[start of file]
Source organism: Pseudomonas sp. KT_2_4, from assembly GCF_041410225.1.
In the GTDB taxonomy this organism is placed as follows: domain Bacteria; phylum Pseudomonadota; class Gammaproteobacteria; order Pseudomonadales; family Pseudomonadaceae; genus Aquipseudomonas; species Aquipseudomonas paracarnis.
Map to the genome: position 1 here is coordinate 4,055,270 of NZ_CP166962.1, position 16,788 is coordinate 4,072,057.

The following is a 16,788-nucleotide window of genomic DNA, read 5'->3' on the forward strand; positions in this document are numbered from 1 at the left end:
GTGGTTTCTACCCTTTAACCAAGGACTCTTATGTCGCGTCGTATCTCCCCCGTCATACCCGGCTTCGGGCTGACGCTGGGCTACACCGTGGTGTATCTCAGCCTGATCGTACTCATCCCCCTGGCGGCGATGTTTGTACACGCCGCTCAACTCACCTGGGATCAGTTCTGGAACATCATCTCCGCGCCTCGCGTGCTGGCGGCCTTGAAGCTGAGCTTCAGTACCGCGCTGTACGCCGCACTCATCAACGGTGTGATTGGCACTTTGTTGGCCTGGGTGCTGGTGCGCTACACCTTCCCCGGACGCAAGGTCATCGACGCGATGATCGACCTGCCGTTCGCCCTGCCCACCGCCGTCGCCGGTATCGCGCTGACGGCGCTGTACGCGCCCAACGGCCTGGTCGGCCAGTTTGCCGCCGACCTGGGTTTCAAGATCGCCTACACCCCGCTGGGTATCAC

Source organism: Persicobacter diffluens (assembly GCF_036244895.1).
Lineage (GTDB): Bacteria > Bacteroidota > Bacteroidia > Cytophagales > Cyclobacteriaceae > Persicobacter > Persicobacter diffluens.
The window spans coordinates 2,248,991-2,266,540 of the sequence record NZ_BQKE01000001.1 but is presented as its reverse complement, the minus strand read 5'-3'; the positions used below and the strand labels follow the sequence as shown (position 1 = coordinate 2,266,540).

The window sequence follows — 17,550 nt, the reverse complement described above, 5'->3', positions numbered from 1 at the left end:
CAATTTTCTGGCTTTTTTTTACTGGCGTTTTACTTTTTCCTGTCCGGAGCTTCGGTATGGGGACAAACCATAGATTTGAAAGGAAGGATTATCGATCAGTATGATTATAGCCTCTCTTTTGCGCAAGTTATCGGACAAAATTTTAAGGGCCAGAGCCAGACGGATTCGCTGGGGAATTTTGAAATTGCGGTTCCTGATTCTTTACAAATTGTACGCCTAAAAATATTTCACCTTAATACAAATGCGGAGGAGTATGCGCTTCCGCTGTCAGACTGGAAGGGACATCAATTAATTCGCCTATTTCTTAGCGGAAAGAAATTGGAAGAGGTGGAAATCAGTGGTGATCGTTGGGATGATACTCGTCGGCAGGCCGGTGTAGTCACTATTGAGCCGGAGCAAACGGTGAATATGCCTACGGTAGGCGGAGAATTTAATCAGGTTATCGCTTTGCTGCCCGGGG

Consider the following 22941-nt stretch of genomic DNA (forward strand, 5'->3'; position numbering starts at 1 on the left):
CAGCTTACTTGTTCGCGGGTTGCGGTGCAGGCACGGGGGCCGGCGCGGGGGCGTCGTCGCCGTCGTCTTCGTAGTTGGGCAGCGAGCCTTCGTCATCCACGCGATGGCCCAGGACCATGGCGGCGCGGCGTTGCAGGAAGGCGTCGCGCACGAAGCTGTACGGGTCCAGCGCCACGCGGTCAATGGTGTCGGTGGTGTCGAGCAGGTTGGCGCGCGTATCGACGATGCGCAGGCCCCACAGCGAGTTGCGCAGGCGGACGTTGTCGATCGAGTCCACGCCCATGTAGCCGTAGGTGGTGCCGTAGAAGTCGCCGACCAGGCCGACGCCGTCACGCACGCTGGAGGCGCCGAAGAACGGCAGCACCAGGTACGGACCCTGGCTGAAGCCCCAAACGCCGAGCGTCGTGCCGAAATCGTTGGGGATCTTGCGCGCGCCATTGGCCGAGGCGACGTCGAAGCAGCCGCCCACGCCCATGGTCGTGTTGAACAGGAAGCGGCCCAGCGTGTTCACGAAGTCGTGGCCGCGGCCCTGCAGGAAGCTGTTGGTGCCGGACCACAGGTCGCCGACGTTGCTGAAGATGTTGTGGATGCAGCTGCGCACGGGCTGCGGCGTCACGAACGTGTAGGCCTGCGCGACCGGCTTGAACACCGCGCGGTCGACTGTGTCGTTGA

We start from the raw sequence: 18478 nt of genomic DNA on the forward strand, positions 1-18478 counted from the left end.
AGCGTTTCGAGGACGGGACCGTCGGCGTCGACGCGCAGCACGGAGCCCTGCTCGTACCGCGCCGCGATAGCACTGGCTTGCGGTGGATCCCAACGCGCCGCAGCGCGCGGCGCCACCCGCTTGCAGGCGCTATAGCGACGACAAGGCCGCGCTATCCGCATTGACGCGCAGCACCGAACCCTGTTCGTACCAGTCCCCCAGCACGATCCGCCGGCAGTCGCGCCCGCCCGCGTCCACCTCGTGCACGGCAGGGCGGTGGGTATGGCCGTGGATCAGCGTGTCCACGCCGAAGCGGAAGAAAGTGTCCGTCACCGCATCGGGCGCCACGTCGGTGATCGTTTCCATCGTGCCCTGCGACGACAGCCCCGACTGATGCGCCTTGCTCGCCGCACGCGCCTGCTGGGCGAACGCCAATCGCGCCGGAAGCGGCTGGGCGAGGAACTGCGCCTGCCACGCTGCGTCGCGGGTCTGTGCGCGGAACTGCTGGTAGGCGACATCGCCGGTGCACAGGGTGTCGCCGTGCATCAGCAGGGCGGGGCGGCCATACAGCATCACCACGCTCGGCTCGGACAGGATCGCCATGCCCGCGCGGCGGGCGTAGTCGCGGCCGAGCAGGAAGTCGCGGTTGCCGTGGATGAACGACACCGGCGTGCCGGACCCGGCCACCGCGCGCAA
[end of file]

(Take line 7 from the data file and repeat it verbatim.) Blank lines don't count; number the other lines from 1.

Lineage (GTDB): Bacteria > Bacteroidota > Bacteroidia > Cytophagales > Cyclobacteriaceae > Persicobacter > Persicobacter diffluens.